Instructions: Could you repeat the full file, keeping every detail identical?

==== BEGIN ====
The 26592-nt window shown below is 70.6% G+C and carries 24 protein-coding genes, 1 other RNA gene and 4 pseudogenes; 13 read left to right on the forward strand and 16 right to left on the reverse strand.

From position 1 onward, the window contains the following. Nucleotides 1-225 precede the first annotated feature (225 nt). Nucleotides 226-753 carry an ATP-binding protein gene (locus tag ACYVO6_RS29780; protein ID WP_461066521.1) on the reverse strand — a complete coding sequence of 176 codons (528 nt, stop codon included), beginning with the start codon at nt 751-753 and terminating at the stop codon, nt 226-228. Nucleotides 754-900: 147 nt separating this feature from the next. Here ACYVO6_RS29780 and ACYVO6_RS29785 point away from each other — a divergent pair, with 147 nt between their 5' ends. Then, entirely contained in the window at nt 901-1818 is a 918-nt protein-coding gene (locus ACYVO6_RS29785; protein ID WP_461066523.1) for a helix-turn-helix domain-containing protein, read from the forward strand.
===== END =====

The 26592-nt window shown below is 70.6% G+C and carries 24 protein-coding genes, 1 other RNA gene and 4 pseudogenes; 13 read left to right on the forward strand and 16 right to left on the reverse strand.

From position 1 onward, the window contains the following. Nucleotides 1-225 precede the first annotated feature (225 nt). Nucleotides 226-753 carry an ATP-binding protein gene (locus tag ACYVO6_RS29780; protein ID WP_461066521.1) on the reverse strand — a complete coding sequence of 176 codons (528 nt, stop codon included), beginning with the start codon at nt 751-753 and terminating at the stop codon, nt 226-228. Nucleotides 754-900: 147 nt separating this feature from the next. Here ACYVO6_RS29780 and ACYVO6_RS29785 point away from each other — a divergent pair, with 147 nt between their 5' ends. Then, entirely contained in the window at nt 901-1818 is a 918-nt protein-coding gene (locus ACYVO6_RS29785; protein ID WP_461066523.1) for a helix-turn-helix domain-containing protein, read from the forward strand.